In ERISA cases, a lot can come down to the standard of review that a court applies to a plan administrator’s decision. In this case, the Tenth Circuit holds that the plan required the court, not the plan administrator, to decide ultimately whether the participant should have been classified as a “sales personnel” entitled to a higher level of disability benefits.
Hodges v. Life Insurance Co., No. 18-1279 (10th Cir. Apr. 2, 2019): A company can draft a plan to confer a high-level of discretionary authority on the administrator, which a court must respect. But where the plan does not clearly do so, the court’s task is then to interpret the plan itself without deference to the plan. (The short-hand for this idea in case law is Firestone deference, based on a prior Supreme Court ruling.)
Here, the participant Hodges “worked for Endo Pharmaceuticals, Inc. as a cryotherapy technician.” In 2012, “a degenerative eye condition forced him to retire” and he applied for long-term disability coverage under the company’s group LTD insurance policy (the Policy) with Life Insurance Company of North America (LINA). LINA was designated as the plan fiduciary.
How one was classified for benefits mattered. Class 2 “sales personnel” could include (for purposes of calculating the benefit) payments “received from bonuses or target incentive compensation.” Class 1 employees did not get that boost.
Here, the plan administrator deemed Hodges to be Class 1. Hodges “objected to this classification, arguing that he ‘sold products while out in the field’ and that the classification would significantly reduce his benefits,” because some “70% of Hodges’s earnings came from his base salary, and about 30% came from sales-driven compensation, including bonuses.”
After exhausting his internal plan appeals, Hodges filed this action in 2014. The district court remanded the claim back to the plan administrator for more factual development. When it returned to court, the judge reopened the case ruled (in 2018)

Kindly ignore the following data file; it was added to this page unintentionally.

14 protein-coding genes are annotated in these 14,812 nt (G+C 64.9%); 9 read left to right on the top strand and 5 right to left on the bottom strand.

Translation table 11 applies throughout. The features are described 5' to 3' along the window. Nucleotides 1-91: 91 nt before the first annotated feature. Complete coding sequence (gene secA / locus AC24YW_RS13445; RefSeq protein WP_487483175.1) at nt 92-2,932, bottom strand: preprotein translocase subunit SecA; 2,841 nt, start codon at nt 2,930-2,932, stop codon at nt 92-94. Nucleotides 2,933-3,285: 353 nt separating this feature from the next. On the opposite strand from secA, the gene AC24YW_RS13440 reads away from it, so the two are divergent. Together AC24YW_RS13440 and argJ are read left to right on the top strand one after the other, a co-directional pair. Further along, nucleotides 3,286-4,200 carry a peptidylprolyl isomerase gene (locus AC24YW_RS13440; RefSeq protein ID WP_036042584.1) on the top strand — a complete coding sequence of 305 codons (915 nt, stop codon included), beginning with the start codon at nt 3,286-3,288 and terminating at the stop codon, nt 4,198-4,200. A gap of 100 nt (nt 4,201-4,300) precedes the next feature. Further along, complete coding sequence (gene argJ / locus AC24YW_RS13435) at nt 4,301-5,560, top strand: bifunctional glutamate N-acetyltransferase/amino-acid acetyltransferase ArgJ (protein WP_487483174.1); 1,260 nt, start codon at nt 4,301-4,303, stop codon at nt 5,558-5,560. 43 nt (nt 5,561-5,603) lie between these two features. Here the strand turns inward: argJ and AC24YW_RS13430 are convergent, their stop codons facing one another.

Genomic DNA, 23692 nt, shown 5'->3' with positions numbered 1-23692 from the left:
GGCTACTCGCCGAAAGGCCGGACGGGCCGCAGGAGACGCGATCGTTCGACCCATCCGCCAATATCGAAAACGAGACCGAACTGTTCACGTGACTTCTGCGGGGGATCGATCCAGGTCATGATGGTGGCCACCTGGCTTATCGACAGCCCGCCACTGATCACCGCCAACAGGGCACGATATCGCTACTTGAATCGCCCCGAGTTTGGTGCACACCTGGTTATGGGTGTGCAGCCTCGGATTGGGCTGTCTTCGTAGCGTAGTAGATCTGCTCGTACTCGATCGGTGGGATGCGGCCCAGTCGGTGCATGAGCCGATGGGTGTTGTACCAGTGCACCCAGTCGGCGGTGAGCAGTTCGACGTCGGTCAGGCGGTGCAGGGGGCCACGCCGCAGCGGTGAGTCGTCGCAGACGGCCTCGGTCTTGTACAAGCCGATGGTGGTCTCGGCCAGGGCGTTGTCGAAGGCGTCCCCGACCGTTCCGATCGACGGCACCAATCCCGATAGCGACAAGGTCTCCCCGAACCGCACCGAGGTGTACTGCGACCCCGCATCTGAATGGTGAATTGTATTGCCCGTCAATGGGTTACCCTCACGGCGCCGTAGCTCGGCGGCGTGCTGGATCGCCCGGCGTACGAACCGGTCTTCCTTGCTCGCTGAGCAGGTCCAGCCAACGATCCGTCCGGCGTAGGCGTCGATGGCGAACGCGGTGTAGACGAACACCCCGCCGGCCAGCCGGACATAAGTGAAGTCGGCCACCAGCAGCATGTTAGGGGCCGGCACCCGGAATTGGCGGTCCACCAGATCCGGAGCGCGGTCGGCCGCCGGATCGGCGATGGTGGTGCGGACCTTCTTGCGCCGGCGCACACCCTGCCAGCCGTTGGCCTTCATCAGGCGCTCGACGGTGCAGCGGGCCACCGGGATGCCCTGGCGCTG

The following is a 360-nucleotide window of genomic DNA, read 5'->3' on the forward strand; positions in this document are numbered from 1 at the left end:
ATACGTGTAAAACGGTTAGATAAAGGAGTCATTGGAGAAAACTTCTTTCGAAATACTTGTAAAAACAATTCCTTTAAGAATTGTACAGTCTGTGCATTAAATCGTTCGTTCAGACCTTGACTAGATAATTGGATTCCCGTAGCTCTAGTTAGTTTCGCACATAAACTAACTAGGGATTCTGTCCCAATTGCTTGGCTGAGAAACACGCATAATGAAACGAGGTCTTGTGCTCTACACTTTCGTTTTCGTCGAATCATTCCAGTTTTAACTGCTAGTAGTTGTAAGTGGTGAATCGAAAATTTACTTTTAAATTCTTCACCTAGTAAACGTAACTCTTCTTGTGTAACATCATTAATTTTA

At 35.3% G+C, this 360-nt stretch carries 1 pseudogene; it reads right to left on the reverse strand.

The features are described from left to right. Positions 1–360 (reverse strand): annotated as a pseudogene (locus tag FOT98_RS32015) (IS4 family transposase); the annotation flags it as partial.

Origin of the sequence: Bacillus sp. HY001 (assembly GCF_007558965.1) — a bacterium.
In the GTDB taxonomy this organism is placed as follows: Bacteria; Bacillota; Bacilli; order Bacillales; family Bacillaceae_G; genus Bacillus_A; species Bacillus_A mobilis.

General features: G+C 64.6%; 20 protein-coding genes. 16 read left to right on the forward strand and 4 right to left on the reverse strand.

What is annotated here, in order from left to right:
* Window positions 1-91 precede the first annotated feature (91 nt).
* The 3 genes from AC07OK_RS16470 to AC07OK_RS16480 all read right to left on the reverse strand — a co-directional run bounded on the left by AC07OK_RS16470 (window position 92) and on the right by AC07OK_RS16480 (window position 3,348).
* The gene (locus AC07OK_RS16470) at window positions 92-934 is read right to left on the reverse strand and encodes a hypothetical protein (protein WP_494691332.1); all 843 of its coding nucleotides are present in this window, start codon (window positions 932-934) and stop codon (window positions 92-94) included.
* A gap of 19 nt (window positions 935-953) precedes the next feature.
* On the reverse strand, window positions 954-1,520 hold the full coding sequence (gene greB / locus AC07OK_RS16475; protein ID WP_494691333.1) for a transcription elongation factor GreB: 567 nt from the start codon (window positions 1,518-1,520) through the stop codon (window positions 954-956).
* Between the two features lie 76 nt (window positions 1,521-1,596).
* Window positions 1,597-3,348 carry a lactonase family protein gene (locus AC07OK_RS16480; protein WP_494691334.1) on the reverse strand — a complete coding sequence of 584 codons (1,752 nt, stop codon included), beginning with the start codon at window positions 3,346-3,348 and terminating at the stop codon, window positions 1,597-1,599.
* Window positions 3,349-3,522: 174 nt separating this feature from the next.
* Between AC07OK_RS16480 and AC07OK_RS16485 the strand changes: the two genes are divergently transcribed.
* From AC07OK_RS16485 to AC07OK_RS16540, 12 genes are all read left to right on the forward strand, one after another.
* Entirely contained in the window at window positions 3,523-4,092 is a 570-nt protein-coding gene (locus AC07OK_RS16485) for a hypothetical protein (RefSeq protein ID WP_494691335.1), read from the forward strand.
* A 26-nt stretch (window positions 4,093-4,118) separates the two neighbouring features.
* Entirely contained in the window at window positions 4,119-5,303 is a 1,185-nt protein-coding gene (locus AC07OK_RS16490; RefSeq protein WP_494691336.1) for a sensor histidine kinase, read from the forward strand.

“that LINA had once again failed to adequately investigate Hodges’s employment classification. Concluding that a second remand would be futile, the district court determined that Hodges was a salesperson under the ordinary meaning of that term, reversed LINA’s contrary decision, and awarded Hodges Class 2 benefits ‘retroactive to the date his long term disability benefits commenced.'”
The Tenth Circuit affirms. LINA’s principal argument on appeal is that the district court should have deferred to the plan administrator’s determination, applying a minimal “arbitrary and capricious” review standard that typically results in the plan winning. The panel instead holds that the plan did not grant the administrator discretionary power to decide the claim.
As the panel notes, “[t]o enjoy deferential judicial review of its benefits decision, the administrator of an ERISA plan must reserve its discretion ‘in explicit terms’ in the plan document.” And while the Tenth Circuit tends to be “comparatively liberal in construing language to trigger the more deferential standard of review under ERISA,” there was no language in this plan that “suffices[d] to give the administrator discretion to determine facts relating to a disability.”
The only language that appeared to tilt in the plan’s direction were several references to the adminstrator having to “determine” the benefit. The panel finds that in each of the cases cited by LINA, the plan explicitly “identified a specific issue that the administrator retained discretion to determine” (emphasis in original). Here, though, LINA did not identify “any language that grants it discretion over any specific determination” and “we have never allowed such vague language” as in this plan “to encompass all decisions that go into the claims process.”
As the panel summarizes:
“The plan language that LINA quotes simply directs who makes the initial benefits decision-in this case, the plan administrator, rather than the employer or employee-but we cannot stretch that language into a conveyance of any discretionary authority. If LINA wanted to reserve discretion to decide other aspects of a claim (such as whether an employee qualifies as a salesperson), then it should have done so explicitly.”
Accordingly, the panel holds that the participant was entitled to de novo review of the claim, with no deference to the plan administrator. And because there were no contested issue of facts, the panel upholds the district court’s determination that Hodges ought to have been classified as “sales personnel” entitled to Class 2 coverage.
Applying standard dictionary definitions of “salesperson,” the panel holds de novo that a significant part of Hodges’ job was sales. “It is true that Hodges derived a majority of his income from non-sales activities, namely performing cryotherapy services. But without selling the company’s products, Hodges could not continue cryotherapy, and the Policy does not define how much selling one must do to be considered ‘sales personnel.’ We therefore agree with the district court that a reasonable person in Hodges’s position would have believed himself to be a salesperson.”